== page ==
The threat can be related to terminating their ‘play’, hurting the child or their family, and/or telling everyone that it was the child’s idea.
It is essential to teach children that keeping body secrets is not permitted.
Tell them that they will not get into trouble if they tell their parents a body secret and it is important to talk to someone if they have a body secret.
Getting out of uncomfortable or scary situations
Some children might not feel comfortable saying no in the event of an uncomfortable situation.
Teach them alternatives which they can use to leave the situation, like saying that their parents are here to pick them up or that they have to go to the bathroom.
Come up with a family password
For older children, decide a code which can be used in unsafe situations.
This can be used over the phone when children are at someone’s house.
It can also be used at home in the presence of guests, teachers and/or domestic staff.
Playing with genitals and masturbation
This is a taboo in our society, but it is natural for children to fondle with genitals.
It is important to address this calmly instead of telling them that it is not a good habit.
Tell them that rubbing genitals may feel good but it is important to stay private if they are doing so.
It is also important to debunk myths associated with masturbation and talk to children about it from the perspective of privacy.
Talking about sexual reproduction is important
Children are curious by nature and it is important for them to acquire age-appropriate and correct information about sexual reproduction.
Books like Where did I come from? by Peter Mayle may be helpful in starting these conversations.
Talking about pornography
Internet use at a young age may expose children to inappropriate content early on.
It is important to talk to children about cyber safety, pornography and sexting — sending, receiving or forwarding sexually explicit messages, photographs or images.
It is also important to talk about sexting and the harmful consequences associated with it.
Creating a calm environment during such conversations
It is very important to be comfortable while talking about CSA.
This requires acquiring accurate facts and for some parents rehearsing their conversations before approaching a child.
Parents’ discomfort will make the child uncomfortable and hinder a fruitful conversation.
Be direct, don’t be shy and don’t beat around the bush.
Parents can use a personal story or story of a person they know to aid the conversation.
Children may just listen and not respond at all. In such a situation, let them know that you will talk about it another time and make yourself available later.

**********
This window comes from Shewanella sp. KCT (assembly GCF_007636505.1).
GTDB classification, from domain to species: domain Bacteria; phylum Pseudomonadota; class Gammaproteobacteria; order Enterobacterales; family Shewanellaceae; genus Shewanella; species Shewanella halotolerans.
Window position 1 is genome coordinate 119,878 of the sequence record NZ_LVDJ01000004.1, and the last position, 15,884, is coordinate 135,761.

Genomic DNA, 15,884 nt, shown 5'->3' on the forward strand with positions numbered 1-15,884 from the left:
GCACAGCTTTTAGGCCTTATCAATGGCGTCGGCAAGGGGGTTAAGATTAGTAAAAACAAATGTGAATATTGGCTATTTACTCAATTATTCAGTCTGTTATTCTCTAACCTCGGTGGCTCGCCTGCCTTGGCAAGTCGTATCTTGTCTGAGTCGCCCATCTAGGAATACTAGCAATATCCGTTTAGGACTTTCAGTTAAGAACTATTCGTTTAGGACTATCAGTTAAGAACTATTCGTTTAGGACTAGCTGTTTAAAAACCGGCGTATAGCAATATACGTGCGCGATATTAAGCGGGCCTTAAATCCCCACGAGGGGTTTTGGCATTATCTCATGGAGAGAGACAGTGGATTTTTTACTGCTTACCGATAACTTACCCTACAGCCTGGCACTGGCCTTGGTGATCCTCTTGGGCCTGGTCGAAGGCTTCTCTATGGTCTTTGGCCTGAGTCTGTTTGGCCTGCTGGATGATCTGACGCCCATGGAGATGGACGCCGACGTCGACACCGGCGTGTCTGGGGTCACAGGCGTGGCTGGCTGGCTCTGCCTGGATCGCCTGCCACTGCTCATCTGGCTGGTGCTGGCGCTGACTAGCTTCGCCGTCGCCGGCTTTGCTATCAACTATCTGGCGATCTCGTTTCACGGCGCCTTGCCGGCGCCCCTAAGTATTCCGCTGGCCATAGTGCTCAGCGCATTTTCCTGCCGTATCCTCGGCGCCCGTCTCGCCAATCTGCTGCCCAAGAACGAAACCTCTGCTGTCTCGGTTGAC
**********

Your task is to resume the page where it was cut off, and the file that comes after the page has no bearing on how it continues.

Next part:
Be prepared for questions, but beware that you may not know all the answers.
Do not discourage the child from asking questions. Instead look up the answer and let them know later.
For older kids you can search for the answers together online or in a book.
Using ‘what if’ examples
Give scenarios when having these conversations.
For example, ‘what if you were at school and an older child took you to a corner and pulled down you pants during break time? What will you do?’
Once is not enough
Keep finding opportunities to discuss safety with your child.
You may use any recent example of abuse that the child may have heard of.
For teenagers you may use examples circulating on social media or recent TV shows with some relation to sexual abuse.
Other adults who may be helpful
There can be times when you may not be available or the child may not feel comfortable talking to you about certain things.
Identify other adults who can provide help in such situations. Ask your children who they may feel safe approaching if they were at the school, park or mosque.
Given the conservative societal context of Pakistan, many may think that these conversations are against our norms, morals and ethics, and promote ‘loose, Western norms’.
We must resist this critique, for it is an established fact that the only way to protect children from CSA is to talk to them about it.
Dr Sana has specialised in general psychiatry from the Aga Khan University and is a fellow in child and adolescent psychiatry at the Aga Khan University.
She works with children and teenagers with mental health disorders and holds special interest in advocacy related to child and adolescent mental health in Pakistan.
If your child has been a victim of sexual abuse, you can contact the following organisations for assistance: Sahil, Konpal, Aahung and pediatricians and child & adolescent psychiatrists at The Aga Khan University.